Pathologic Findings in New World Camelids in Switzerland, with Emphasis on Dicrocoeliosis and Mycobacteriosis
Centre for Fish and Wildlife Health, Institute of Animal Pathology, Vetsuisse Faculty, University of Berne, Bern, Switzerland
There is a long tradition of keeping New World camelids in zoological gardens. Llamas and alpacas have gained much popularity among private holders during the last 10 yr, mostly as companion animals or as trekking or breeding animals. Accordingly, knowledge concerning diseases in these species has increased and revealed that the spectrum of diseases differs significantly from those in domestic animals. Direct access and close contact to the animals often occur in zoos and under private ownership, especially with children. Therefore, the recognition of diseases, particularly potential zoonoses, represents a critical issue.
During the past 5 yr, about 130 llamas and alpacas have been necropsied in our institution. Among the neonatal crias (<1 mo of age), the main causes of mortality correlate with the literature1,2 and include low body weight and “poor doers,” lack of milk intake and failure of passive immunoglobulin transfer, postpartum infectious diseases (rotavirus, Streptococcus sp., Enterobacter sp.) and malformations. The exact cause of the “poor doers” is mostly not known, but prematurity and “intrauterine growth retardation” (IURG), as defined by Adams,1 have to be considered. Based on our experience, dicrocoeliosis in the cow should be considered as possible cause of abortion and IUGR secondary to suboptimal uterine environment.
In juveniles and adults, the most important problems are related to parasite infestation, including liver flukes, gastro-intestinal nematodes, and coccidia. Other significant causes of mortality are mostly comparable with the standard literature on new world camelids2,3,7,8 and include dental problems, infectious diseases (especially Listeria monocytogenes and Mycobacterium microti), tumors (lymphosarcoma, C1-squamous cell carcinoma, hemangiosarcoma), obstructive urolithiasis in males, and intoxications (moldy hay, toxic mushrooms, oak bud).
In contrast to the common liver fluke Fasciola hepatica, which is found throughout tropical and temperate regions in the world and has commonly been described in NWC, there are only very rare reports concerning infestation with the lancet fluke Dicrocoelium dendriticum.2,6,7 It is however a common problem in NWC in Central Europe.4,9 Based on our necropsy material, the lancet fluke has a prevalence of about 40%, and is diagnosed as cause of mortality in >25% of NWC older than 6 mo. The parasite is present in pastures that provide adequate conditions (calcareous or alkaline soils) for the survival and development of terrestrial snails and ants, is distributed throughout much of Europe and Asia, and is also found in parts of North America (NE regions) and Australia. This parasite lives in the bile duct and gall bladder of mammal species, mainly ruminants, and its biologic cycle requires two intermediate hosts (a terrestrial snail and an ant). In the end host, the young flukes migrate directly up the biliary duct system of the liver, without penetration of the gut wall, liver capsule, and liver parenchyma in contrast to fascioliasis. Diagnosis and treatment still remain a difficult issue. Clinical diagnosis of dicrocoeliosis is often challenging as symptoms are unspecific and usually associated with very rapid decline in general condition or sudden death. When reported, clinical signs last only hours to few days duration and include decreased appetite, recumbency, dyspnoea, cardiac arrhythmia, and/or abortion. Blood analysis may indicate increased liver values, hypoproteinemia, and/or anemia, however these changes are often not evident and therefore of little diagnostic value. Parasite eggs are passed irregularly in batches into the feces and therefore clinical diagnosis of dicrocoeliosis requires repeated coprologic examinations. Good therapeutic results have been obtained upon oral treatment with a single dose of praziquantel at 50 mg/kg BW.4,9 At necropsy the animals are usually in a good body condition. Severe pulmonary edema and sero-fibrinous exudations in the body cavities (thorax, pericardium and/or abdomen) are consistent, striking changes. The liver is severely enlarged (up to four times the normal weight), with increased consistency and a mottled appearance emphasizing the lobular pattern, and variable numbers of parasites gush out of the biliary ducts on the cut surface. Histologically, the major changes consist of portal bridging fibrosis associated with bile duct proliferation and variable inflammatory infiltrates. Occasionally focal abscesses or granulomas can form around degenerated parasites or eggs. In the lungs, beside severe congestion and alveolar and interstitial edema, a vasculopathy is commonly observed in the middle and small arteries, characterized by endothelial thickening and presence of edema and/or fibrin within or surrounding the vessel wall, accompanied by a variable number of inflammatory cells. Exudative changes are not typical findings in domestic ruminants with dicrocoeliosis, but these severe exudations in the body cavities and lungs found in NWC correlate with the acute symptoms and sudden death. It is however unclear how the permeability problems arise and how they relate to the liver problems. Although the pathogenesis of the pulmonary vascular lesions is unclear, these changes might provide a clue to the exudative mechanism.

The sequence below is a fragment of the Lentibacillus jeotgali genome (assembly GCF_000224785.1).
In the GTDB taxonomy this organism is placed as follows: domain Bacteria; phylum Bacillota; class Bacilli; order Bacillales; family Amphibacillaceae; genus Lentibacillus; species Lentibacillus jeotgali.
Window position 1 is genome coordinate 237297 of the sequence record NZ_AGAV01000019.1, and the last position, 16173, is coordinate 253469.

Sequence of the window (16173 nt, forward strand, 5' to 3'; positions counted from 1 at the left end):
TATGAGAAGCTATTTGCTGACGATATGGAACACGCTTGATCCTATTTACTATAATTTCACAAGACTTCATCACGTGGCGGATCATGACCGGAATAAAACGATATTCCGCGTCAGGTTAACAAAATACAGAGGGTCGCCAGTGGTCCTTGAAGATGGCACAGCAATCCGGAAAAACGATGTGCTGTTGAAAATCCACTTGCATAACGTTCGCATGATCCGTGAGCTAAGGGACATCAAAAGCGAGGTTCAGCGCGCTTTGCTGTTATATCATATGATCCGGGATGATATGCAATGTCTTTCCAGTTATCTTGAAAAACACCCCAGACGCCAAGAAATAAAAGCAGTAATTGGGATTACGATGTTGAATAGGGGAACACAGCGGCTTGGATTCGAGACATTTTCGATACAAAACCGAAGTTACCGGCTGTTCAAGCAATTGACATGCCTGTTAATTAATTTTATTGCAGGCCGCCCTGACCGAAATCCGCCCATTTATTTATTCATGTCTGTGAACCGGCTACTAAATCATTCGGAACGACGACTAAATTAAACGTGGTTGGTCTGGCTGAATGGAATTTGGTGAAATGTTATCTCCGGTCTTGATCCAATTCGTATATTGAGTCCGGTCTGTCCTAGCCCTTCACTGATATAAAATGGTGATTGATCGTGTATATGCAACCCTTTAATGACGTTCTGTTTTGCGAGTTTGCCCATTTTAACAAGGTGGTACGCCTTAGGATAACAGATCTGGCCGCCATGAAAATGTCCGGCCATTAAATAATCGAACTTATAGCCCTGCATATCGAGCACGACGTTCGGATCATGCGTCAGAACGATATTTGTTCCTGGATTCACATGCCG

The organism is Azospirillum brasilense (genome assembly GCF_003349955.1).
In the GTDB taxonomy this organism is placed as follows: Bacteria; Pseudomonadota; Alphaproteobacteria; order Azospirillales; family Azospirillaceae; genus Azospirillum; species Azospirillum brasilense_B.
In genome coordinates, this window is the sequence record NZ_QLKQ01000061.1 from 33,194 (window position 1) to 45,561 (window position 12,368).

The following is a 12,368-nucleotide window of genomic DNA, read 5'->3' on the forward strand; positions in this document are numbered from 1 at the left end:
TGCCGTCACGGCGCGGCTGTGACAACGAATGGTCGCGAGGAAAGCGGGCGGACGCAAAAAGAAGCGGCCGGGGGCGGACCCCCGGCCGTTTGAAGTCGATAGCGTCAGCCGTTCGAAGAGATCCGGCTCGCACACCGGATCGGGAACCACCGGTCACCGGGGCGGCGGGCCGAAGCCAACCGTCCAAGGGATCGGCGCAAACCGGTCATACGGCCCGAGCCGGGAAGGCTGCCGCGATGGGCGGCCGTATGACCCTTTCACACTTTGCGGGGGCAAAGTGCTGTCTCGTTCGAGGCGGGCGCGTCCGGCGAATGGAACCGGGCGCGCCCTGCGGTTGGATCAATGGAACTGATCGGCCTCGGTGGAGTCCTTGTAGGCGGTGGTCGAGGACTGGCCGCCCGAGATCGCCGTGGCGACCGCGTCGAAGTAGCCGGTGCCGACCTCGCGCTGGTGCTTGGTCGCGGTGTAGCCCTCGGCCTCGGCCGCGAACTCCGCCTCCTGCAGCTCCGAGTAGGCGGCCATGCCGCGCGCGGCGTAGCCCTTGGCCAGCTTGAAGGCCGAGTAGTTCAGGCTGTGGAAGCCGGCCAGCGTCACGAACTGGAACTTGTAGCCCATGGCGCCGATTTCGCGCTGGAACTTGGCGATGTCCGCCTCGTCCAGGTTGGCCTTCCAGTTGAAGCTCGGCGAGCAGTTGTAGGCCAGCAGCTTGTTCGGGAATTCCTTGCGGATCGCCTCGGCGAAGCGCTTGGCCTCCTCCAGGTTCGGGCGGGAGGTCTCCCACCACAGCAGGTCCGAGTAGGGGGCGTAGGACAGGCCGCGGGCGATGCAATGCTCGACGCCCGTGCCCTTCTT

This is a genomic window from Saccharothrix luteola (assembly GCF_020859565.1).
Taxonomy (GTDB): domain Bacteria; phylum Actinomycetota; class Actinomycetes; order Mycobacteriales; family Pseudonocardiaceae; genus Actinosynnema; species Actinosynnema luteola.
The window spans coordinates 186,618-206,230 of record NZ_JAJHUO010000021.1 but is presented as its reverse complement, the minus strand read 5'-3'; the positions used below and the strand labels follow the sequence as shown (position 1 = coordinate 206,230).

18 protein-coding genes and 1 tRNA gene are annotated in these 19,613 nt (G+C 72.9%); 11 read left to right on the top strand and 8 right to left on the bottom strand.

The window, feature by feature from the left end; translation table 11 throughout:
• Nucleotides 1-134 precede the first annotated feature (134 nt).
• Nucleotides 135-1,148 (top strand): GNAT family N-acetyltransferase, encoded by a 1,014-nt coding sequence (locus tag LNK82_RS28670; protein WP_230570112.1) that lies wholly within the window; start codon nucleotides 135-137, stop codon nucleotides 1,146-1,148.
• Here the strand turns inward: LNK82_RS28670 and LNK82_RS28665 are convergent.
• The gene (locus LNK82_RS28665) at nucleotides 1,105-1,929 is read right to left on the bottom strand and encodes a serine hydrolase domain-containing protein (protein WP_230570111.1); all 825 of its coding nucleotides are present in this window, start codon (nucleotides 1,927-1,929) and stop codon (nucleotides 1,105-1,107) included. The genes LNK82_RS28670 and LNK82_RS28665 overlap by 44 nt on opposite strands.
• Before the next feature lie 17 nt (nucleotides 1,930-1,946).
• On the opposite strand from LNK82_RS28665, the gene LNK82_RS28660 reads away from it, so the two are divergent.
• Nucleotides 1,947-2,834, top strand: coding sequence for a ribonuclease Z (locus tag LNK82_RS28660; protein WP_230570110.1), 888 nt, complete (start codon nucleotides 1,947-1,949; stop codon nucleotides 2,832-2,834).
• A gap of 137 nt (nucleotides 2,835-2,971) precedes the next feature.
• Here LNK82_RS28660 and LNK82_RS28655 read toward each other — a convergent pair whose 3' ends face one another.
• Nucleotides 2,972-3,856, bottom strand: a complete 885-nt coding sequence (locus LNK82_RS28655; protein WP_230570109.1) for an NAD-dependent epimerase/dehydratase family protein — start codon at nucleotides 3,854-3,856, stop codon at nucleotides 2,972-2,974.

Over the last 5 yr mycobacteriosis, caused by Mycobacterium microti, was diagnosed in our institute in five llamas and one alpaca from three different owners. Three llamas and the alpaca had been imported from South America several years previously, whereas the remaining two llamas were offspring from imported, unaffected animals. Clinical signs lasted from several weeks to several months and were non-unspecific, including appetite and weight loss, recumbency, increased respiratory and cardiac frequency, cardiac arrhythmia, and/or abortion. Concerning the clinical pathologic investigations, the only consistent clinical pathology changes were hypoproteinemia with hypoalbuminemia, increased blood urea nitrogen, and decreased hemoglobin, whereas other chemical and hematologic values showed inconsistent deviations from normal values. Antemortem intradermal tuberculin testing was performed on three llamas several months prior to death and was negative. At the time of death or euthanasia the body condition varied from good to cachectic and necropsy revealed in all cases caseous nodules (1 to 10 cm in diameter) in various organs, including lungs, liver, spleen, mediastinal and mesenterial lymph nodes, and serosal surfaces, in all cases. On the cut section, the nodules were yellowish and firm, and sometimes showed an onion skin-like structure and mineralized centre. On histology, the caseous nodules presented as granulomas composed of large numbers of closely packed, epithelioid macrophages and multinucleated giant cells, admixed with various numbers of lymphocytes, plasma cells, and neutrophils. Ziehl-Neelsen and Fite-Faraco staining revealed in three cases abundant acid-fast bacilli (AFB) within the macrophages in three cases, whereas in the other three cases AFB were extremely rarely seen. The AFB were identified by spoligotyping as Mycobacterium microti, vole type.5 M. microti belongs to the M. tuberculosis complex whose members (M. tuberculosis, M. bovis, M. bovis BCG vaccine strain, M. africanum, M. canetti and M. microti) share an identical 16S rRNA gene and show >90% relatedness (85 to 89% relatedness for M. microti) at the DNA level. The natural hosts and reservoirs of M. microti are small rodents such as field voles (Microtus agrestis), wood mice (Apodemus sylvaticus) and shrews (Sorex araneus). Sporadic cases of M. microti infections were previously reported in Europe in cats, pigs, a ferret, a cow, a badger, and a captive vicuña. M. microti has to be considered as a potential zoonotic agent, since it has been detected in pulmonary tuberculosis in humans in several European countries, affecting immunocompromised as well as immunocompetent patients. Investigations regarding clinical serologic diagnosis of mycobacteriosis using a multi-antigen print immunoassay (MAPIA) are in progress in the groups of llamas from which the affected cases originated.